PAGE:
The rulings of the trial court and Supreme Court of Appeals upon the instruction given and those refused make the question here and represent the opposing contentions of the parties. The railway company contends that plaintiff's knowledge of the cinder pile and his conduct constituted assumption of risk and a complete defense to the action. The plaintiff, on the other hand, insists that such knowledge and conduct amounted, at the utmost,
to no more than contributory negligence, and should not have barred recovery, though it might have reduced the amount of recovery. Indeed, plaintiff goes farther and contends that, whatever might have been the evidence respecting his knowledge or lack of knowledge of the danger, he did not assume the risk if the company was negligent; and, further, that employees' continuance in service with knowledge of a dangerous condition and without complaint does not bar recovery under the act of Congress. He concedes, however, that he encounters in opposition to his contentions the ruling in Seaboard Air Line v. Horton, 233 U. S. 492, and therefore asks a review of that case, asserting that "the considerations upon which the true construction of the act depends were not suggested to the court."
The argument to sustain the assertion and to present what he deems to be the true construction of the act is elaborate and involved. It would extend this opinion too much to answer it in detail. He does not express his contention in any pointed proposition. He makes it through a comparison of the sections of the act, and insists that to retain the common law doctrine of the assumption of risk is to put the fourth section in conflict with the other sections. The basis of the contention is that the act was intended to be punitive of negligence, and does not cast on the employees of carriers the assumption of risk of any condition or situation caused by such negligence. This is manifest, it is insisted, from the provisions of the third section of the act, which provides that the contributory negligence of the employee "shall not bar a recovery," and of the fifth section, which precludes the carrier from exempting itself from liability. This purpose is executed, and can only be executed, it is urged, by construing the words of § 4 (which we shall presently quote) to apply to "the ordinary risks inherent in the business -- the unavoidable risks which are intrinsic notwithstanding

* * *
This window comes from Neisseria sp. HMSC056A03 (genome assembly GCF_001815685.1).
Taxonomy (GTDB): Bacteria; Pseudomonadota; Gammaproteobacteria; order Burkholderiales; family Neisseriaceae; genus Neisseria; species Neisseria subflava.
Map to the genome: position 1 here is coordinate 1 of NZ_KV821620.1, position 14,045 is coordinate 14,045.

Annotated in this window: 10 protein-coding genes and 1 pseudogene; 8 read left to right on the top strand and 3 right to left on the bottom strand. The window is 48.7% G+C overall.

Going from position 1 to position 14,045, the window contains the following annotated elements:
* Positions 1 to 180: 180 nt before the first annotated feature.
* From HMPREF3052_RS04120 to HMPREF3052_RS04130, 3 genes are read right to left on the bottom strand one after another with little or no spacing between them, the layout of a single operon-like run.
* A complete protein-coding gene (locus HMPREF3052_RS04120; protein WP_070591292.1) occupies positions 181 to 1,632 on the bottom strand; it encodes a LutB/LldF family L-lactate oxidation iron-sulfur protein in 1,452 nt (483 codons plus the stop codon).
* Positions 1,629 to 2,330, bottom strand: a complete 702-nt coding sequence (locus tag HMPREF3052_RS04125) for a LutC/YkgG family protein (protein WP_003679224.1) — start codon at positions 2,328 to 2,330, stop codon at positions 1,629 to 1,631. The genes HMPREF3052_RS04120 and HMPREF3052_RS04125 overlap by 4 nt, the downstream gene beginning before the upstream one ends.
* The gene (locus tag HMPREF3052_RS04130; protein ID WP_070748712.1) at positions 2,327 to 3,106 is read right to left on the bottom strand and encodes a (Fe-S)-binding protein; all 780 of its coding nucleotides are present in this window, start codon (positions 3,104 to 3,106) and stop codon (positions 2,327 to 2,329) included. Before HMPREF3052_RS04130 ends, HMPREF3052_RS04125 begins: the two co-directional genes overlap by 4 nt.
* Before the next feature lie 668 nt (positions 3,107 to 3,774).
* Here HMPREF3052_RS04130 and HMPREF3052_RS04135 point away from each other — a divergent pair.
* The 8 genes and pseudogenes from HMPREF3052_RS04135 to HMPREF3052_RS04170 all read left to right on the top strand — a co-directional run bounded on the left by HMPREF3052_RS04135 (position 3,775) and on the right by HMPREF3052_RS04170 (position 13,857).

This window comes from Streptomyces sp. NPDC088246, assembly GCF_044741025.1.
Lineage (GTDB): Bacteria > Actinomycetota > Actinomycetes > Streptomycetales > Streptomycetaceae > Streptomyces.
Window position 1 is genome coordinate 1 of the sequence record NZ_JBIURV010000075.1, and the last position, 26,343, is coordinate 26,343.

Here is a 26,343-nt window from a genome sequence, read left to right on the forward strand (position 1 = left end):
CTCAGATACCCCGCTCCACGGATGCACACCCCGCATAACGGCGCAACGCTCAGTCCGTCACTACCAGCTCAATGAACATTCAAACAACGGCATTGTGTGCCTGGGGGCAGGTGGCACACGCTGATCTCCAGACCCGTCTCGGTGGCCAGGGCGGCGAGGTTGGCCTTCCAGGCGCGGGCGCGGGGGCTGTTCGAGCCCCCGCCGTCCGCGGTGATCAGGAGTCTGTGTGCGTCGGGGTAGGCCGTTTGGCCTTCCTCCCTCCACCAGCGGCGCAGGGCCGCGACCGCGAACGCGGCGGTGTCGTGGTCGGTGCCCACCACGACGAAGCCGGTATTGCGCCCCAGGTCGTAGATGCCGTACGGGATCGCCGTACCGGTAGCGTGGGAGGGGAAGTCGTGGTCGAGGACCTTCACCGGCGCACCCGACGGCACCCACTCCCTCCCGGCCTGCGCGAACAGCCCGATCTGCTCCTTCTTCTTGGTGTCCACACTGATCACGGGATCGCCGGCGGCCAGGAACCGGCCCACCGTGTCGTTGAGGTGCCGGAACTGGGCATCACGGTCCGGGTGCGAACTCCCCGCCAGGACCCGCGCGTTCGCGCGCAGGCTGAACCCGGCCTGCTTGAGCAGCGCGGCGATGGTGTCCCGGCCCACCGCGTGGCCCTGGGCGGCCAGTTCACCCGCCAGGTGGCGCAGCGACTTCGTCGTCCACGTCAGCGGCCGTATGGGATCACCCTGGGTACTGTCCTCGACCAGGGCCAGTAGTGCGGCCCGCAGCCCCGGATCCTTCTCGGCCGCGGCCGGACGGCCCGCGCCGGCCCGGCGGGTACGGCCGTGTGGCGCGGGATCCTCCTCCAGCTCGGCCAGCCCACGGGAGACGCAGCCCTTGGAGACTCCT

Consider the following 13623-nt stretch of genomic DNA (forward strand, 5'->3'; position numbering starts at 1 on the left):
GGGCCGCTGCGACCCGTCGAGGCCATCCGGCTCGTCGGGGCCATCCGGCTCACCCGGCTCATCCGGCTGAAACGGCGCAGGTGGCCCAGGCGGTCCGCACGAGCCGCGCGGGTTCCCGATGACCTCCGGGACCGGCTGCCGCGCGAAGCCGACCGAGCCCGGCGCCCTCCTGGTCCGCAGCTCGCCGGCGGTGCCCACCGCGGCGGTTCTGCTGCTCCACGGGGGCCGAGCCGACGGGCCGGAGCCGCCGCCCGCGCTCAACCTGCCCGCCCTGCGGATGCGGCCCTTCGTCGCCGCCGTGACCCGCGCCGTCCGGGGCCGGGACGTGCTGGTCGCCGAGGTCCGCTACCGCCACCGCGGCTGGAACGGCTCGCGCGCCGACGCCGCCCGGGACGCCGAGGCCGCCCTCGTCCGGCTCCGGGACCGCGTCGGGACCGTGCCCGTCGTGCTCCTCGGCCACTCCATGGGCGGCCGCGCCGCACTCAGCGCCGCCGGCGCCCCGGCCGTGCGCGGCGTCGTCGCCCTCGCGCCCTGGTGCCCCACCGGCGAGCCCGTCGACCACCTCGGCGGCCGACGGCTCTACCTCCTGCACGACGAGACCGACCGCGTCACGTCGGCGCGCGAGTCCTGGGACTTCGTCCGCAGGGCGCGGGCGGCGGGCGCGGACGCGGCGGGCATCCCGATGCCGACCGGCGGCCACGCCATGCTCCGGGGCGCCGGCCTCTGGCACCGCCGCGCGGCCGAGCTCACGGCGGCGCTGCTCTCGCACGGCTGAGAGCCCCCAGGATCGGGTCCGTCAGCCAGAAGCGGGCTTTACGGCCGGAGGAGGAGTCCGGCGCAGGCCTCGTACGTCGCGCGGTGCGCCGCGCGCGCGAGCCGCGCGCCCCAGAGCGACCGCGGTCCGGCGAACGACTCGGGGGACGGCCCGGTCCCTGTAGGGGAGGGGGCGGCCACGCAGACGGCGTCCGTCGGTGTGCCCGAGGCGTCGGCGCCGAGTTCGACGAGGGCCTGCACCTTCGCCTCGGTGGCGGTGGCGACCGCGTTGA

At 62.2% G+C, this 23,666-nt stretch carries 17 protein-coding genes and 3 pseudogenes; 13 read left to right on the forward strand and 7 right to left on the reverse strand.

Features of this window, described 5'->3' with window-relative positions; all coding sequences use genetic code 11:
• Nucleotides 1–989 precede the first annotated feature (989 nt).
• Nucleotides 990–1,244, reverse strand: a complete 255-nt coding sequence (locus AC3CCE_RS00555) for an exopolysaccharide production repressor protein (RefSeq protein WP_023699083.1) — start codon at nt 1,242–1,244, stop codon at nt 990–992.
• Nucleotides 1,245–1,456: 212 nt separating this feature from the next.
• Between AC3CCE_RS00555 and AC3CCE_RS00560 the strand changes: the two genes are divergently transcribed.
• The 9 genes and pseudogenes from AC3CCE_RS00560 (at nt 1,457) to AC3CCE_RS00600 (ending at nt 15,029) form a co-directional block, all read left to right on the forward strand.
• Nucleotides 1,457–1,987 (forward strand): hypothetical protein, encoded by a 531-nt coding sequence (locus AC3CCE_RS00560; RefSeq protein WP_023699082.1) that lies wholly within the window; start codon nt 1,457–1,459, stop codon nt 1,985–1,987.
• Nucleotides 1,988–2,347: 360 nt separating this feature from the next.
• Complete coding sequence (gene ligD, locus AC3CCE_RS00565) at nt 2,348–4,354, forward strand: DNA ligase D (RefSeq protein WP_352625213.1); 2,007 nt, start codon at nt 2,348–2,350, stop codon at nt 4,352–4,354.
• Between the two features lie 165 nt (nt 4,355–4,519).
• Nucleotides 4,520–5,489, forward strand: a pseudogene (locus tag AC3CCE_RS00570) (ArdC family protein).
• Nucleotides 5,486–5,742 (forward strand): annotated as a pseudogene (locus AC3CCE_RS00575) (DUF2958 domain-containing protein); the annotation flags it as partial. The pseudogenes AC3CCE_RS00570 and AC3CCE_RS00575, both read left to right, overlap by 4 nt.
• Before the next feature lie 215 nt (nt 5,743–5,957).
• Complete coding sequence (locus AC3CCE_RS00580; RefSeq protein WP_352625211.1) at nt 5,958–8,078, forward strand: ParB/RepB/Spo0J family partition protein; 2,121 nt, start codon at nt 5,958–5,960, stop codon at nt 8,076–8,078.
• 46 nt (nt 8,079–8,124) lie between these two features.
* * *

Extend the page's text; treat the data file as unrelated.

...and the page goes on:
the performance by the carrier of its personal duties. They do not include the "secondary and ulterior" risks arising from abnormal dangers due to the employer's negligence." And, further: